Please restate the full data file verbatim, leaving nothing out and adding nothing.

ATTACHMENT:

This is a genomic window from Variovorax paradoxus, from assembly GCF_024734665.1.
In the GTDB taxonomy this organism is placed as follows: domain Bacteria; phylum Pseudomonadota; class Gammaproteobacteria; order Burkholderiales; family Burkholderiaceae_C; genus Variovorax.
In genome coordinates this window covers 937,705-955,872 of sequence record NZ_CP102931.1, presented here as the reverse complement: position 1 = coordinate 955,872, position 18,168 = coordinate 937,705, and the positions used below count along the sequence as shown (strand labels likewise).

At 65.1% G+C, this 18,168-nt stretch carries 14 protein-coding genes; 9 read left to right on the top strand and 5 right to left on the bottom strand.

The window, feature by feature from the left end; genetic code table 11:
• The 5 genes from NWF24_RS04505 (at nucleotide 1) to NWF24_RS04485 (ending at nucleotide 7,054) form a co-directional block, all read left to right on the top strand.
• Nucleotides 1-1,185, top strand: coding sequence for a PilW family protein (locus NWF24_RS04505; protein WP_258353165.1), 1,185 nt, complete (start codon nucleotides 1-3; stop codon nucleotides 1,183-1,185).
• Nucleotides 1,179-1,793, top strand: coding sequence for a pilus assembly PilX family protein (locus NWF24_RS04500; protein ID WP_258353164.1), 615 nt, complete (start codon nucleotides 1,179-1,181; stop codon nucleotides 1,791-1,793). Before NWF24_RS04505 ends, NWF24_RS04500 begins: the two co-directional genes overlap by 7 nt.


This is a genomic window from Variovorax paradoxus, from assembly GCF_024734665.1.
In the GTDB taxonomy this organism is placed as follows: domain Bacteria; phylum Pseudomonadota; class Gammaproteobacteria; order Burkholderiales; family Burkholderiaceae_C; genus Variovorax.
In genome coordinates this window covers 937,705-955,872 of sequence record NZ_CP102931.1, presented here as the reverse complement: position 1 = coordinate 955,872, position 18,168 = coordinate 937,705, and the positions used below count along the sequence as shown (strand labels likewise).

At 65.1% G+C, this 18,168-nt stretch carries 14 protein-coding genes; 9 read left to right on the top strand and 5 right to left on the bottom strand.

The window, feature by feature from the left end; genetic code table 11:
• The 5 genes from NWF24_RS04505 (at nucleotide 1) to NWF24_RS04485 (ending at nucleotide 7,054) form a co-directional block, all read left to right on the top strand.
• Nucleotides 1-1,185, top strand: coding sequence for a PilW family protein (locus NWF24_RS04505; protein WP_258353165.1), 1,185 nt, complete (start codon nucleotides 1-3; stop codon nucleotides 1,183-1,185).
• Nucleotides 1,179-1,793, top strand: coding sequence for a pilus assembly PilX family protein (locus NWF24_RS04500; protein ID WP_258353164.1), 615 nt, complete (start codon nucleotides 1,179-1,181; stop codon nucleotides 1,791-1,793). Before NWF24_RS04505 ends, NWF24_RS04500 begins: the two co-directional genes overlap by 7 nt.